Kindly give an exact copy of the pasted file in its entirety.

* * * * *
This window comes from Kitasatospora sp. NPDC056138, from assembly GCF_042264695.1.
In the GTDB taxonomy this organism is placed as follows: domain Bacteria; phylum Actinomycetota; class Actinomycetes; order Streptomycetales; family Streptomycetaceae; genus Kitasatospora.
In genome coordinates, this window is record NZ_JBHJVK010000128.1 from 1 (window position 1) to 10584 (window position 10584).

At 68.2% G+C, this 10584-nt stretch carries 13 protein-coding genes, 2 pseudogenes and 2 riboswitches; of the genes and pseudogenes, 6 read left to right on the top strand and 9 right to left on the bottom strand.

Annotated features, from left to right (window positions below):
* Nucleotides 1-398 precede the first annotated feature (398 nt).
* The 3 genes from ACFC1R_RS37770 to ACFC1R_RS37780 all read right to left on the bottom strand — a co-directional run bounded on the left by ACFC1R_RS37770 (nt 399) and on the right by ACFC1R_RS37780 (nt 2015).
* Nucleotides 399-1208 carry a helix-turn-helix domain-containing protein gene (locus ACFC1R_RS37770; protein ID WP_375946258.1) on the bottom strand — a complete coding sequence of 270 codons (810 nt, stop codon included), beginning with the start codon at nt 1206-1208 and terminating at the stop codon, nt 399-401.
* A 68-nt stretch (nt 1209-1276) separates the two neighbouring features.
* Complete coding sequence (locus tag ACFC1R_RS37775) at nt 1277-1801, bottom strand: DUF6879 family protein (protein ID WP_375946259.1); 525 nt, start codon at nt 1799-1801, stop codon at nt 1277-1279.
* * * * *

This window comes from Kitasatospora sp. NPDC056138, from assembly GCF_042264695.1.
In the GTDB taxonomy this organism is placed as follows: domain Bacteria; phylum Actinomycetota; class Actinomycetes; order Streptomycetales; family Streptomycetaceae; genus Kitasatospora.
In genome coordinates, this window is record NZ_JBHJVK010000128.1 from 1 (window position 1) to 10584 (window position 10584).

At 68.2% G+C, this 10584-nt stretch carries 13 protein-coding genes, 2 pseudogenes and 2 riboswitches; of the genes and pseudogenes, 6 read left to right on the top strand and 9 right to left on the bottom strand.

Annotated features, from left to right (window positions below):
* Nucleotides 1-398 precede the first annotated feature (398 nt).
* The 3 genes from ACFC1R_RS37770 to ACFC1R_RS37780 all read right to left on the bottom strand — a co-directional run bounded on the left by ACFC1R_RS37770 (nt 399) and on the right by ACFC1R_RS37780 (nt 2015).
* Nucleotides 399-1208 carry a helix-turn-helix domain-containing protein gene (locus ACFC1R_RS37770; protein ID WP_375946258.1) on the bottom strand — a complete coding sequence of 270 codons (810 nt, stop codon included), beginning with the start codon at nt 1206-1208 and terminating at the stop codon, nt 399-401.
* A 68-nt stretch (nt 1209-1276) separates the two neighbouring features.
* Complete coding sequence (locus tag ACFC1R_RS37775) at nt 1277-1801, bottom strand: DUF6879 family protein (protein ID WP_375946259.1); 525 nt, start codon at nt 1799-1801, stop codon at nt 1277-1279.